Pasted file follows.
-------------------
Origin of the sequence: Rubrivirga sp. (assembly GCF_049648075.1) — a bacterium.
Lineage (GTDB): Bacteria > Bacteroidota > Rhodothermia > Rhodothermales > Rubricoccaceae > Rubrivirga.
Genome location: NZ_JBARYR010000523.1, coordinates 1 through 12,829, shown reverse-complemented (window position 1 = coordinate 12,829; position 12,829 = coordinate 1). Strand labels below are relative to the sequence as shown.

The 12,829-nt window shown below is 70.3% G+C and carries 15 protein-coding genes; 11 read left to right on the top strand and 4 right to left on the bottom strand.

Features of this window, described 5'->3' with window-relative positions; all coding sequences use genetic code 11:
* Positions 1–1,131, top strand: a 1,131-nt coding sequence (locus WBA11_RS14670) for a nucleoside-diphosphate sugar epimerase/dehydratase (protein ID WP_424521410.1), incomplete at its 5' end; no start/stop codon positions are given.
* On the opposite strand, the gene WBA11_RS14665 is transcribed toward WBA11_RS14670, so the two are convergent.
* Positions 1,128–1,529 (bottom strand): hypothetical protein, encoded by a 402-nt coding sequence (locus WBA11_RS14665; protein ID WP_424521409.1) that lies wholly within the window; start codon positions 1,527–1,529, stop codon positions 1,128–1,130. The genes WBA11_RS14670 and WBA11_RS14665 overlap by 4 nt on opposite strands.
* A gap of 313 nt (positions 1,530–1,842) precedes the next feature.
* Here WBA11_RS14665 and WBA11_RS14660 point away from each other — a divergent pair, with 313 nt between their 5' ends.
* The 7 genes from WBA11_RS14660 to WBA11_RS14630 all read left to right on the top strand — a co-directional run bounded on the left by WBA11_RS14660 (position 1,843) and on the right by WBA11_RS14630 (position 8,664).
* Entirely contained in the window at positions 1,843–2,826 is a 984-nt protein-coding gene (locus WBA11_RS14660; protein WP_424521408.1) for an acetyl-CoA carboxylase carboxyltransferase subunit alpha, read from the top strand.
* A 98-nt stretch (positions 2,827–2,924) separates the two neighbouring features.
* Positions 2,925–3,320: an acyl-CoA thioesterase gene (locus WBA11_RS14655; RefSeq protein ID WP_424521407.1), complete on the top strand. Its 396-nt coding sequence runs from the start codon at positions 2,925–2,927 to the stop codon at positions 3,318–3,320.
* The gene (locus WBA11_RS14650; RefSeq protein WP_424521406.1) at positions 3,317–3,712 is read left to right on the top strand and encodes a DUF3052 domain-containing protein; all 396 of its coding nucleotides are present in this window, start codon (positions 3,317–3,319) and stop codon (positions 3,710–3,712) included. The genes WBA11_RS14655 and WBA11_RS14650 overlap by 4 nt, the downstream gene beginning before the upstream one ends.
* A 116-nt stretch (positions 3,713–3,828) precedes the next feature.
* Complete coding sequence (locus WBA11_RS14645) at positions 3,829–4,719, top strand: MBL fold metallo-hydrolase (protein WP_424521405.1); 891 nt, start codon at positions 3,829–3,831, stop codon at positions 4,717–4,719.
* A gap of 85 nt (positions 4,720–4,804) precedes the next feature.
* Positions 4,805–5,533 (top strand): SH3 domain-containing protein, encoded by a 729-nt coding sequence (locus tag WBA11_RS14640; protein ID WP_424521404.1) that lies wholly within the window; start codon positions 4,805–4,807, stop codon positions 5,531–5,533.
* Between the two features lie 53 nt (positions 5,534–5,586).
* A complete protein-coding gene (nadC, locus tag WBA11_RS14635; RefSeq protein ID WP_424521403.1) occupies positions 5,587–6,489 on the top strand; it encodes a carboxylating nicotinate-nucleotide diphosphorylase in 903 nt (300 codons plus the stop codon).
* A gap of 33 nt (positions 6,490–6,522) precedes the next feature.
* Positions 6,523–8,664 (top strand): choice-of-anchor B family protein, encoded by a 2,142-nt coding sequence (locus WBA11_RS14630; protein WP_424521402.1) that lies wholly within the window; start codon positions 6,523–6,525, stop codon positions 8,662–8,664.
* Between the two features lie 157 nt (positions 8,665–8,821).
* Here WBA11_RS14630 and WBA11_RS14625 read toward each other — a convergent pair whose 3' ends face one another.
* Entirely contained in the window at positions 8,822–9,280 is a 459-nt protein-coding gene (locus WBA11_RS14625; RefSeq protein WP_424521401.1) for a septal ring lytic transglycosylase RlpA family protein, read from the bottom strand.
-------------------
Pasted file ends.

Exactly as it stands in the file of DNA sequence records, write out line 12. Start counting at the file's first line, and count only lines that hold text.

* Entirely contained in the window at positions 1,843–2,826 is a 984-nt protein-coding gene (locus WBA11_RS14660; protein WP_424521408.1) for an acetyl-CoA carboxylase carboxyltransferase subunit alpha, read from the top strand.